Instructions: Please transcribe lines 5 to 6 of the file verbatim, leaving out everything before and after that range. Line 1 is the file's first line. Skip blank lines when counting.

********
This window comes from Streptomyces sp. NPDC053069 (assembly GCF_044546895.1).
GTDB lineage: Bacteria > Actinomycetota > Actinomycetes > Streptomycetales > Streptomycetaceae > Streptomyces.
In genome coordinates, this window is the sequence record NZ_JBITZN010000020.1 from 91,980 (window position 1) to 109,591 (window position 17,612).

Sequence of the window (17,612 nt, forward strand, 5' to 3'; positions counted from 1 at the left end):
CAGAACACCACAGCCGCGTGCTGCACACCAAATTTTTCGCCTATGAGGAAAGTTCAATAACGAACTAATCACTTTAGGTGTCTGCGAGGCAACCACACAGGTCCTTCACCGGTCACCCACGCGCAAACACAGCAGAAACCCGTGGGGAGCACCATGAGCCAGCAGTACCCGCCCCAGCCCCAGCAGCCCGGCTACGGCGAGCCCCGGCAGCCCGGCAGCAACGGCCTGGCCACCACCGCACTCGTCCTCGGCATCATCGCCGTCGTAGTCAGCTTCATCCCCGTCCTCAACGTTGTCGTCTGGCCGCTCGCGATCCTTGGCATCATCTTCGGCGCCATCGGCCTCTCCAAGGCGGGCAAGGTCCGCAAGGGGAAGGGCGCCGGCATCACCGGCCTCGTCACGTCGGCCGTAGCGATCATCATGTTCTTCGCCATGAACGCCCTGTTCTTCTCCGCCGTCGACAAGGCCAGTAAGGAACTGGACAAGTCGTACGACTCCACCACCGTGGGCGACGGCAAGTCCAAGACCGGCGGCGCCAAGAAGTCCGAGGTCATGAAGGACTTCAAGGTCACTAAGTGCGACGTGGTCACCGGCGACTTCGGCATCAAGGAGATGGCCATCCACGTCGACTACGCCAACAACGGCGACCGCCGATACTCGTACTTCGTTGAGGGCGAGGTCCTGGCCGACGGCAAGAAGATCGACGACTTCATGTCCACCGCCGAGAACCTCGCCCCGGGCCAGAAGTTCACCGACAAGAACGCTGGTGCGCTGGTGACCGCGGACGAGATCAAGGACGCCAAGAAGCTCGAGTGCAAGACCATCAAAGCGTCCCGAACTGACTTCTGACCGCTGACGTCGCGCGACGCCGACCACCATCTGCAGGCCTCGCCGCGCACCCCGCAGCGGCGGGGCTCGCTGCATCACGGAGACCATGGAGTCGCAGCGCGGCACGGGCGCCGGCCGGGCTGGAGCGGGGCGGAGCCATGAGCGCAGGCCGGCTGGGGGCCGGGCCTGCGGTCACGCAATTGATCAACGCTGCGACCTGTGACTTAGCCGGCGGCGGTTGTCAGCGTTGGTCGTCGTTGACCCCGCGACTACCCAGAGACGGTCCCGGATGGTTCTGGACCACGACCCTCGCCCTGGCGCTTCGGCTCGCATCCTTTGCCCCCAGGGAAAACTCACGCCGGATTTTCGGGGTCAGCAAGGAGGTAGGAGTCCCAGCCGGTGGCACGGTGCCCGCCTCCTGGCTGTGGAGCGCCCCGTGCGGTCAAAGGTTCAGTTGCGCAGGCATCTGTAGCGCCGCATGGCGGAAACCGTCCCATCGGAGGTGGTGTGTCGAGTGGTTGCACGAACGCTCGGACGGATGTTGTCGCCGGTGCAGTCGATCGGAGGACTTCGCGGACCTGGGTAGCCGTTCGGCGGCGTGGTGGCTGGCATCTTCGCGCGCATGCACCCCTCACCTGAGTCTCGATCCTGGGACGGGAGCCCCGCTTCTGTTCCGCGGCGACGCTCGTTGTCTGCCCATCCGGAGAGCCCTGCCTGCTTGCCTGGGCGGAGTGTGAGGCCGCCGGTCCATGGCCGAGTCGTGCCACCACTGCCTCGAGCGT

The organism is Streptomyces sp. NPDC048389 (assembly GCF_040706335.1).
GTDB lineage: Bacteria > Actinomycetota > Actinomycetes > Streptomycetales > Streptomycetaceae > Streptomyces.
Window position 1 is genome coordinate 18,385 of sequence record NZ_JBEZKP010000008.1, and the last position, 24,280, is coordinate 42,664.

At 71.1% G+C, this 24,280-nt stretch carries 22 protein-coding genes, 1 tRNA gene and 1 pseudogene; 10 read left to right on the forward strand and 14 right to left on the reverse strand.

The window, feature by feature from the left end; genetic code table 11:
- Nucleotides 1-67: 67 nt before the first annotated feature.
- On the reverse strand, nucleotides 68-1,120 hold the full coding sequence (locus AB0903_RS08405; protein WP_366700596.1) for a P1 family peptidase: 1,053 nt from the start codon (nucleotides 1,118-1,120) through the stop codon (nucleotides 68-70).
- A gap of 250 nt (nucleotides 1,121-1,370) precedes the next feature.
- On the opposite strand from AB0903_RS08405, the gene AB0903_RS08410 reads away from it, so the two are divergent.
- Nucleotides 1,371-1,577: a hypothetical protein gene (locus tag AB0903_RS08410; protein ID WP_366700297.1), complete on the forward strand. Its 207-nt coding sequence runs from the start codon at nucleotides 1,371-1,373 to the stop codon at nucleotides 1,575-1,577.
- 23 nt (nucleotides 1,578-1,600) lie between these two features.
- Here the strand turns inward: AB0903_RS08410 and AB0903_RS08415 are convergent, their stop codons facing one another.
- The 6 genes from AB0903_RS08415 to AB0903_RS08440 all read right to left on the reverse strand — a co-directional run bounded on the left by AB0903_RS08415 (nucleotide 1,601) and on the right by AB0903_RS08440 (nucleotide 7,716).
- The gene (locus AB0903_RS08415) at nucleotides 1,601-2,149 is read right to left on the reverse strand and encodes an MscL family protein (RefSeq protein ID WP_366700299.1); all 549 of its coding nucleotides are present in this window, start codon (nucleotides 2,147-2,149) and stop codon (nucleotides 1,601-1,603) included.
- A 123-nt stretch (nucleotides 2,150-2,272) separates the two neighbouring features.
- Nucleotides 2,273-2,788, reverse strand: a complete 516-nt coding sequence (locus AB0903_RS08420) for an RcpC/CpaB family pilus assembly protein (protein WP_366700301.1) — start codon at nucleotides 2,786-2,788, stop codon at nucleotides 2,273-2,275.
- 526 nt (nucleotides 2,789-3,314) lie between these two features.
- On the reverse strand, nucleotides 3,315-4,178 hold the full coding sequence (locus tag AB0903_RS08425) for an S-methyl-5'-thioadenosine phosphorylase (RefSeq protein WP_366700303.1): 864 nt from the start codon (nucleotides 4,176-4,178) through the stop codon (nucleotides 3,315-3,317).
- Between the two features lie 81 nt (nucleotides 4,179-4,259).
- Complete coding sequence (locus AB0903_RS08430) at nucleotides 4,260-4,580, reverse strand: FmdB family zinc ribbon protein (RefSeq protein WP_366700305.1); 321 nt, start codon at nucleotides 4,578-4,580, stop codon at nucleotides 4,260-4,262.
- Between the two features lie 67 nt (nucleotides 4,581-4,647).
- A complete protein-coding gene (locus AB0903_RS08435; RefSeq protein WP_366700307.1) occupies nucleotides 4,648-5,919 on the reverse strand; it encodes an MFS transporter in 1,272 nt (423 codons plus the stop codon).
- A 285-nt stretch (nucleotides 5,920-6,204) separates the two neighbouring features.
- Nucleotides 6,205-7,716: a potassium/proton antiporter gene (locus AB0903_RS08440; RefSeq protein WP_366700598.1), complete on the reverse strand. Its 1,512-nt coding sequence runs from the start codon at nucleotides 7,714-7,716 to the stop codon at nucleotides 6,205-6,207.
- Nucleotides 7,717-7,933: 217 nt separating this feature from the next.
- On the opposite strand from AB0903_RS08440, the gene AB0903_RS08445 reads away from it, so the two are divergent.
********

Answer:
CAGAACACCACAGCCGCGTGCTGCACACCAAATTTTTCGCCTATGAGGAAAGTTCAATAACGAACTAATCACTTTAGGTGTCTGCGAGGCAACCACACAGGTCCTTCACCGGTCACCCACGCGCAAACACAGCAGAAACCCGTGGGGAGCACCATGAGCCAGCAGTACCCGCCCCAGCCCCAGCAGCCCGGCTACGGCGAGCCCCGGCAGCCCGGCAGCAACGGCCTGGCCACCACCGCACTCGTCCTCGGCATCATCGCCGTCGTAGTCAGCTTCATCCCCGTCCTCAACGTTGTCGTCTGGCCGCTCGCGATCCTTGGCATCATCTTCGGCGCCATCGGCCTCTCCAAGGCGGGCAAGGTCCGCAAGGGGAAGGGCGCCGGCATCACCGGCCTCGTCACGTCGGCCGTAGCGATCATCATGTTCTTCGCCATGAACGCCCTGTTCTTCTCCGCCGTCGACAAGGCCAGTAAGGAACTGGACAAGTCGTACGACTCCACCACCGTGGGCGACGGCAAGTCCAAGACCGGCGGCGCCAAGAAGTCCGAGGTCATGAAGGACTTCAAGGTCACTAAGTGCGACGTGGTCACCGGCGACTTCGGCATCAAGGAGATGGCCATCCACGTCGACTACGCCAACAACGGCGACCGCCGATACTCGTACTTCGTTGAGGGCGAGGTCCTGGCCGACGGCAAGAAGATCGACGACTTCATGTCCACCGCCGAGAACCTCGCCCCGGGCCAGAAGTTCACCGACAAGAACGCTGGTGCGCTGGTGACCGCGGACGAGATCAAGGACGCCAAGAAGCTCGAGTGCAAGACCATCAAAGCGTCCCGAACTGACTTCTGACCGCTGACGTCGCGCGACGCCGACCACCATCTGCAGGCCTCGCCGCGCACCCCGCAGCGGCGGGGCTCGCTGCATCACGGAGACCATGGAGTCGCAGCGCGGCACGGGCGCCGGCCGGGCTGGAGCGGGGCGGAGCCATGAGCGCAGGCCGGCTGGGGGCCGGGCCTGCGGTCACGCAATTGATCAACGCTGCGACCTGTGACTTAGCCGGCGGCGGTTGTCAGCGTTGGTCGTCGTTGACCCCGCGACTACCCAGAGACGGTCCCGGATGGTTCTGGACCACGACCCTCGCCCTGGCGCTTCGGCTCGCATCCTTTGCCCCCAGGGAAAACTCACGCCGGATTTTCGGGGTCAGCAAGGAGGTAGGAGTCCCAGCCGGTGGCACGGTGCCCGCCTCCTGGCTGTGGAGCGCCCCGTGCGGTCAAAGGTTCAGTTGCGCAGGCATCTGTAGCGCCGCATGGCGGAAACCGTCCCATCGGAGGTGGTGTGTCGAGTGGTTGCACGAACGCTCGGACGGATGTTGTCGCCGGTGCAGTCGATCGGAGGACTTCGCGGACCTGGGTAGCCGTTCGGCGGCGTGGTGGCTGGCATCTTCGCGCGCATGCACCCCTCACCTGAGTCTCGATCCTGGGACGGGAGCCCCGCTTCTGTTCCGCGGCGACGCTCGTTGTCTGCCCATCCGGAGAGCCCTGCCTGCTTGCCTGGGCGGAGTGTGAGGCCGCCGGTCCATGGCCGAGTCGTGCCACCACTGCCTCGAGCGT

The organism is Streptomyces sp. NPDC048389 (assembly GCF_040706335.1).